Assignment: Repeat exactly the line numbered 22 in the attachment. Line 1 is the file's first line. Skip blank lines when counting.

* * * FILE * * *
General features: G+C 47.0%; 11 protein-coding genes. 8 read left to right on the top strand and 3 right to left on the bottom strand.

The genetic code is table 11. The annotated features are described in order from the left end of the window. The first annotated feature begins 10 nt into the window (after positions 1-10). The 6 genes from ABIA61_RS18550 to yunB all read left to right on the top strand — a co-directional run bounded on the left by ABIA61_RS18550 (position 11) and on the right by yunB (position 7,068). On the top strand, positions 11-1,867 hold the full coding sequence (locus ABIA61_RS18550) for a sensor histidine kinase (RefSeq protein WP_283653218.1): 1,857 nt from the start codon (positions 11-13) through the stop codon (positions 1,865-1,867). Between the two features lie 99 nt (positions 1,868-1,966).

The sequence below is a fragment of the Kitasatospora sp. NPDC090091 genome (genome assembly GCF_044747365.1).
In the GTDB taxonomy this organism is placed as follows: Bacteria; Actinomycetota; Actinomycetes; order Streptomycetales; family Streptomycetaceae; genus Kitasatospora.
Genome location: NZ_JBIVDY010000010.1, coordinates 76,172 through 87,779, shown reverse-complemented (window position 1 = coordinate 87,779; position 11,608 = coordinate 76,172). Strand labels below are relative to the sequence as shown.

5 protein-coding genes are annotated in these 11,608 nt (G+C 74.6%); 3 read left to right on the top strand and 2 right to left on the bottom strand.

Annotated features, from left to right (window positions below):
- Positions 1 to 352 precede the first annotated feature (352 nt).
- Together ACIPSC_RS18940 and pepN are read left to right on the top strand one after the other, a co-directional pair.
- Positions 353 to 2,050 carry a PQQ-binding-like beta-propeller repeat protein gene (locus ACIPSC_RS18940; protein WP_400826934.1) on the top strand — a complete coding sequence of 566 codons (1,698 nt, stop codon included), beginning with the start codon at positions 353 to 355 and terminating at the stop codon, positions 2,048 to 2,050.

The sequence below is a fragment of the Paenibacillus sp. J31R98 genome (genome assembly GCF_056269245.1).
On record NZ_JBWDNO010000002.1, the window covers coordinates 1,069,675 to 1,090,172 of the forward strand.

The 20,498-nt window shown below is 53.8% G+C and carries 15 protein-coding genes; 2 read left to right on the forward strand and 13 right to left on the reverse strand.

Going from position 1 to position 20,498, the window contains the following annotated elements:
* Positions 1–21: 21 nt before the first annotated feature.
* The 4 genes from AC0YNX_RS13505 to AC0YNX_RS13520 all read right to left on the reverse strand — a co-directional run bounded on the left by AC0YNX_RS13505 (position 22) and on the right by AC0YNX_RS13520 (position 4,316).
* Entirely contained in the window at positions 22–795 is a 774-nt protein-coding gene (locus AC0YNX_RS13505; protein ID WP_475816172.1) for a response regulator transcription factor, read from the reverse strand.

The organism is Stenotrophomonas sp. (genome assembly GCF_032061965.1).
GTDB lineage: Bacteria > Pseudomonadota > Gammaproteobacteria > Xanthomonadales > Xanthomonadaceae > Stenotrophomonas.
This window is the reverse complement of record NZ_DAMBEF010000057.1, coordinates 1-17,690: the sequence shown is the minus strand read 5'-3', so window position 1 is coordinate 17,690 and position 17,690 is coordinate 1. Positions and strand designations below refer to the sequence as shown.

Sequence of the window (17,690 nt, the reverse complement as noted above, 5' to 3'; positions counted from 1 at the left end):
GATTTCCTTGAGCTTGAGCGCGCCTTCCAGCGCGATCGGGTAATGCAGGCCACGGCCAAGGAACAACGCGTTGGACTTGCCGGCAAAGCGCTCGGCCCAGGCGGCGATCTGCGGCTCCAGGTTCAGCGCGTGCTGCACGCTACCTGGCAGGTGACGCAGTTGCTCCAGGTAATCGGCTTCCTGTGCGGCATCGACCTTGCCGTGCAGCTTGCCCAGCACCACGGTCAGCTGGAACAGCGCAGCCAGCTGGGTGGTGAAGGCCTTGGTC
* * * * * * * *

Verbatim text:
GATTTCCTTGAGCTTGAGCGCGCCTTCCAGCGCGATCGGGTAATGCAGGCCACGGCCAAGGAACAACGCGTTGGACTTGCCGGCAAAGCGCTCGGCCCAGGCGGCGATCTGCGGCTCCAGGTTCAGCGCGTGCTGCACGCTACCTGGCAGGTGACGCAGTTGCTCCAGGTAATCGGCTTCCTGTGCGGCATCGACCTTGCCGTGCAGCTTGCCCAGCACCACGGTCAGCTGGAACAGCGCAGCCAGCTGGGTGGTGAAGGCCTTGGTC